See, Federal Courts have found, time and time again, that minority voters have more barriers to participating in runoff elections. Maybe its work related. Maybe its just not knowing when the election will be. But for some reason, there’s a long history of white or wealthy candidates winning low turnout runoff elections.

So, in 1991, Federal Judge Jerome Turner ruled that the City’s runoff elections disenfranchised minority voters, violating federal law. Turner, unlike judges in other areas, let the Council decide how they would fix the problem. That led to the system we’ve used since 1995. You can read more about it here. Be sure to read the comments. There’s a great one from Shep Wilburn who had a “behind the scenes” look at how this all went down.

IRV alleviates this issue. It gives voters the chance to rank their choices by preference so, even if no one wins an outright majority with the first count, someone will. All this happens without the need to come back to the polls.

Knocking Down Straw Men

The campaign against IRV is chock full of bullshit arguments and half-assed hypotheticals. I’m going to try to address some of them here.

Friday, Memphis City Councilman Edmund Ford Jr. wrote a guest column in the Commercial Appeal calling IRV a “failed experiment”.

IRV hasn’t failed because its never been implemented. That small detail aside, Ford uses some straw man rhetoric to prove his point.

Ford cites a study that says minority voters are disenfranchised by IRV. He even cites two sources supporting his claim. Unfortunately, there are some flaws in those sources, as set forth in in this 2016 report it is noted that the sources Ford cites don’t compare IRV to the previous voting method:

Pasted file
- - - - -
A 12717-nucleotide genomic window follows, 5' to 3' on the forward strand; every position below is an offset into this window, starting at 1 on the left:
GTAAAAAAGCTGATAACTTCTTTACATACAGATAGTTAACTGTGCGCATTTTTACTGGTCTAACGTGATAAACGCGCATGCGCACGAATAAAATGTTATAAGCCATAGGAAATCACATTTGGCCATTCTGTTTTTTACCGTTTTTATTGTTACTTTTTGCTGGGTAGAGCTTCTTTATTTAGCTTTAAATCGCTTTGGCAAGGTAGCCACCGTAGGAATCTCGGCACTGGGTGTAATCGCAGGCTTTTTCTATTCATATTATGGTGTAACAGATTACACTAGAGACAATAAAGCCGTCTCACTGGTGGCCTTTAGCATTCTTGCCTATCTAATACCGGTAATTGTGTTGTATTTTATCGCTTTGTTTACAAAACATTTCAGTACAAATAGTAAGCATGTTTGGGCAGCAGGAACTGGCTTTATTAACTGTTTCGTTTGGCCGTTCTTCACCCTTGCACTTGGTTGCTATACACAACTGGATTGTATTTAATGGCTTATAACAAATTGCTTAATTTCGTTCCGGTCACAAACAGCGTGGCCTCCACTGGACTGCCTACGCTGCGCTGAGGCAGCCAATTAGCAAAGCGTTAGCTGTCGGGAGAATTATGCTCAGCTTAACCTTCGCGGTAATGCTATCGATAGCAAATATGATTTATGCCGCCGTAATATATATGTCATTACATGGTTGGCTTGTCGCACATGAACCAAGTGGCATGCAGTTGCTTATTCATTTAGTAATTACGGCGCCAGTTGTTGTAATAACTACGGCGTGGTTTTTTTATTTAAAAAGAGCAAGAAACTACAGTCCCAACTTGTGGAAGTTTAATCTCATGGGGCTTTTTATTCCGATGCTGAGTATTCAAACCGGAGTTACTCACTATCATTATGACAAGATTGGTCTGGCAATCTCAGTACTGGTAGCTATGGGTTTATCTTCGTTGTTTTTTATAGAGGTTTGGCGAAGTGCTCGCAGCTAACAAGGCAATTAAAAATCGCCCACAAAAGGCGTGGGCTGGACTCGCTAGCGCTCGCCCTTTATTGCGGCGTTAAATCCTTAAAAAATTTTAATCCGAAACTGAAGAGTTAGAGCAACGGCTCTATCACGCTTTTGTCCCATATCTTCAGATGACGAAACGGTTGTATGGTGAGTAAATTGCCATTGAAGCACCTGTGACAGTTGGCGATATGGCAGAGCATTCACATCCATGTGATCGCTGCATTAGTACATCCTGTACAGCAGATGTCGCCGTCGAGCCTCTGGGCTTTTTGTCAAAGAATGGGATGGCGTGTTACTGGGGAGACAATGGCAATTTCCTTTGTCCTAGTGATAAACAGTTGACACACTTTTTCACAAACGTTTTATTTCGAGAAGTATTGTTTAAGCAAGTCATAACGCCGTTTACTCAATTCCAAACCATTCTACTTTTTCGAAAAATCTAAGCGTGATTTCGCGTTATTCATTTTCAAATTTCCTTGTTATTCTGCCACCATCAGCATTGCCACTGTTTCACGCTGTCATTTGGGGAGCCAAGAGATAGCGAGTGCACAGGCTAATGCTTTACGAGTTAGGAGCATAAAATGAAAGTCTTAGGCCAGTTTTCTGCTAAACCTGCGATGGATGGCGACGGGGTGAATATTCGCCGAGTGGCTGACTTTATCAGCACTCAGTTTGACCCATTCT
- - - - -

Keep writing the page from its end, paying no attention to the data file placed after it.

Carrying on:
Ultimately, the impact of RCV on voter participation is a researchable question. However, much of the existing research examines RCV elections in isolated case studies. To assess the relative advantages and disadvantages of new voting rules, it is important to compare the performance of the new system to the old system it is replacing.

I’m not going to get too far into the weeds with Ford. He’s made up his mind. Before you make up your mind you should also read this column by former County Commissioner Steve Mulroy, this one from SCDP Chair, Cory Strong, and this one from Sylvia Cox and George Brown.

Let the voters decide…again

So the City Council thinks we need to vote on this again because we were too dumb the first time.

Fine. Lets prove them wrong.

Unfortunately, even if IRV survives the 2018 vote, it may delay the implementation for another four years. This would give City Council Attorney Alan Wade another chance to redistrict the Council in secret…which is probably what the folks REALLY behind this effort want anyway.

We’ve got to prove them wrong, then march our happy asses down to the election commission to demand they implement IRV by the October 2019 election, so we can make our voices heard by voting this council out of office.

4 Replies to “Council Wants Second Shot at Holding City Back”

    1. Technically the referendum wasn’t rejected. What the Council did was bring an approved measure back up for, essentially, reapproval.

      If there were some loud public clamoring for such an effort that would be one thing. In fact, there was no such call, outside of the 13 members of the Council.